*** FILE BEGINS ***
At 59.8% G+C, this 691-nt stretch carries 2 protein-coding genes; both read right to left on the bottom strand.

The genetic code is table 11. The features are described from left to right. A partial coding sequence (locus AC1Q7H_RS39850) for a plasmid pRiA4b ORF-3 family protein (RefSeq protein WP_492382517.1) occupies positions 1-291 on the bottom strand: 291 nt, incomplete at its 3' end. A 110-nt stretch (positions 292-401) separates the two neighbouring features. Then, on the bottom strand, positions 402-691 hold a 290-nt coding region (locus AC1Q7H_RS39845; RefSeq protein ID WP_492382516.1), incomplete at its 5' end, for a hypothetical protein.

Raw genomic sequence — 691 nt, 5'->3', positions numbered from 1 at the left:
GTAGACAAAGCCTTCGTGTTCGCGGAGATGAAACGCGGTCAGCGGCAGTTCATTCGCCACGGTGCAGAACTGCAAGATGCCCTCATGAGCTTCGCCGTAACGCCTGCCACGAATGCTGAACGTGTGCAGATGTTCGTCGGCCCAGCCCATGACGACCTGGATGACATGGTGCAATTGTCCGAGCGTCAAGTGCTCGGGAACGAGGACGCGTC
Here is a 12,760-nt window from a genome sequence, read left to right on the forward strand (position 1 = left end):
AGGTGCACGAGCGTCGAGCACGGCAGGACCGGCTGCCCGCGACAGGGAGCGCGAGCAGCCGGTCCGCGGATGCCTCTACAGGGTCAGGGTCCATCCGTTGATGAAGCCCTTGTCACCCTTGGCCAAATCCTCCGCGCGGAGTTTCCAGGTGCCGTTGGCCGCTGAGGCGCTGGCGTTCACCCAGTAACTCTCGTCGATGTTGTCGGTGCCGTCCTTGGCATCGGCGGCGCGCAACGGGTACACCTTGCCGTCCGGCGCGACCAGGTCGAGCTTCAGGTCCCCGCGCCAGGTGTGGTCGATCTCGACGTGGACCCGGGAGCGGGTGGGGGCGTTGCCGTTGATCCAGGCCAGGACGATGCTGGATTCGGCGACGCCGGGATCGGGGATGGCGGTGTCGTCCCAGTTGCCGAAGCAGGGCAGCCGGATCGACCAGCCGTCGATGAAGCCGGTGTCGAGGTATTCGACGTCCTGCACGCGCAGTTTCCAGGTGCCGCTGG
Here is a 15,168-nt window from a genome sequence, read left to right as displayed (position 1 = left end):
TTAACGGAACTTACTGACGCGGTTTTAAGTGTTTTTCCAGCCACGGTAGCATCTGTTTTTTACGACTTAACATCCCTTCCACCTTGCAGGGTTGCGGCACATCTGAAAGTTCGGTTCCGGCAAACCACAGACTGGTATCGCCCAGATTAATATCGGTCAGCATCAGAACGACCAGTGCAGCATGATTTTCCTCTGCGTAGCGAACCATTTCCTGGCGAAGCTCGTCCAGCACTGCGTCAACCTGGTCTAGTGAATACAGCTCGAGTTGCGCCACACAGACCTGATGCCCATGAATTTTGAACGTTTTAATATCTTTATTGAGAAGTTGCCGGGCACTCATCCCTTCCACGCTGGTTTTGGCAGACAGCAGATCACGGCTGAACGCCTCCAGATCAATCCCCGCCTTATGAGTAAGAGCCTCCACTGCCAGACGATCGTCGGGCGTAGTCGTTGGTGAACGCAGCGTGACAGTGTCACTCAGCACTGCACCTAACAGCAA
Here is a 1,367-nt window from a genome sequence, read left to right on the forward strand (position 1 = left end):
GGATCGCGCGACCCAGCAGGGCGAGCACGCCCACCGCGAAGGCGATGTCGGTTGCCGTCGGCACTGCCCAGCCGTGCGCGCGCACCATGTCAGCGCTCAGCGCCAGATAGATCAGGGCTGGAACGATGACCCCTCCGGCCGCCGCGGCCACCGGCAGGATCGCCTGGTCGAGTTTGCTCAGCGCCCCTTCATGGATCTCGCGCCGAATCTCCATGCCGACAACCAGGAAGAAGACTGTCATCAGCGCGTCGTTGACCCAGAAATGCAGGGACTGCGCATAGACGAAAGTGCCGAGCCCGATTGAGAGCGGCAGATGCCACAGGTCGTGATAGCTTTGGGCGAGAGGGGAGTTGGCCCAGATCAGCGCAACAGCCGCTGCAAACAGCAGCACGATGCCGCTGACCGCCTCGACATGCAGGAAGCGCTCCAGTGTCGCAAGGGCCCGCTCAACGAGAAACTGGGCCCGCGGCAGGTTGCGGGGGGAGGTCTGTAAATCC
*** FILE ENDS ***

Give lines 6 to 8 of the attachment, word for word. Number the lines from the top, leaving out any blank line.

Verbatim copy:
AGGTGCACGAGCGTCGAGCACGGCAGGACCGGCTGCCCGCGACAGGGAGCGCGAGCAGCCGGTCCGCGGATGCCTCTACAGGGTCAGGGTCCATCCGTTGATGAAGCCCTTGTCACCCTTGGCCAAATCCTCCGCGCGGAGTTTCCAGGTGCCGTTGGCCGCTGAGGCGCTGGCGTTCACCCAGTAACTCTCGTCGATGTTGTCGGTGCCGTCCTTGGCATCGGCGGCGCGCAACGGGTACACCTTGCCGTCCGGCGCGACCAGGTCGAGCTTCAGGTCCCCGCGCCAGGTGTGGTCGATCTCGACGTGGACCCGGGAGCGGGTGGGGGCGTTGCCGTTGATCCAGGCCAGGACGATGCTGGATTCGGCGACGCCGGGATCGGGGATGGCGGTGTCGTCCCAGTTGCCGAAGCAGGGCAGCCGGATCGACCAGCCGTCGATGAAGCCGGTGTCGAGGTATTCGACGTCCTGCACGCGCAGTTTCCAGGTGCCGCTGG
Here is a 15,168-nt window from a genome sequence, read left to right as displayed (position 1 = left end):
TTAACGGAACTTACTGACGCGGTTTTAAGTGTTTTTCCAGCCACGGTAGCATCTGTTTTTTACGACTTAACATCCCTTCCACCTTGCAGGGTTGCGGCACATCTGAAAGTTCGGTTCCGGCAAACCACAGACTGGTATCGCCCAGATTAATATCGGTCAGCATCAGAACGACCAGTGCAGCATGATTTTCCTCTGCGTAGCGAACCATTTCCTGGCGAAGCTCGTCCAGCACTGCGTCAACCTGGTCTAGTGAATACAGCTCGAGTTGCGCCACACAGACCTGATGCCCATGAATTTTGAACGTTTTAATATCTTTATTGAGAAGTTGCCGGGCACTCATCCCTTCCACGCTGGTTTTGGCAGACAGCAGATCACGGCTGAACGCCTCCAGATCAATCCCCGCCTTATGAGTAAGAGCCTCCACTGCCAGACGATCGTCGGGCGTAGTCGTTGGTGAACGCAGCGTGACAGTGTCACTCAGCACTGCACCTAACAGCAA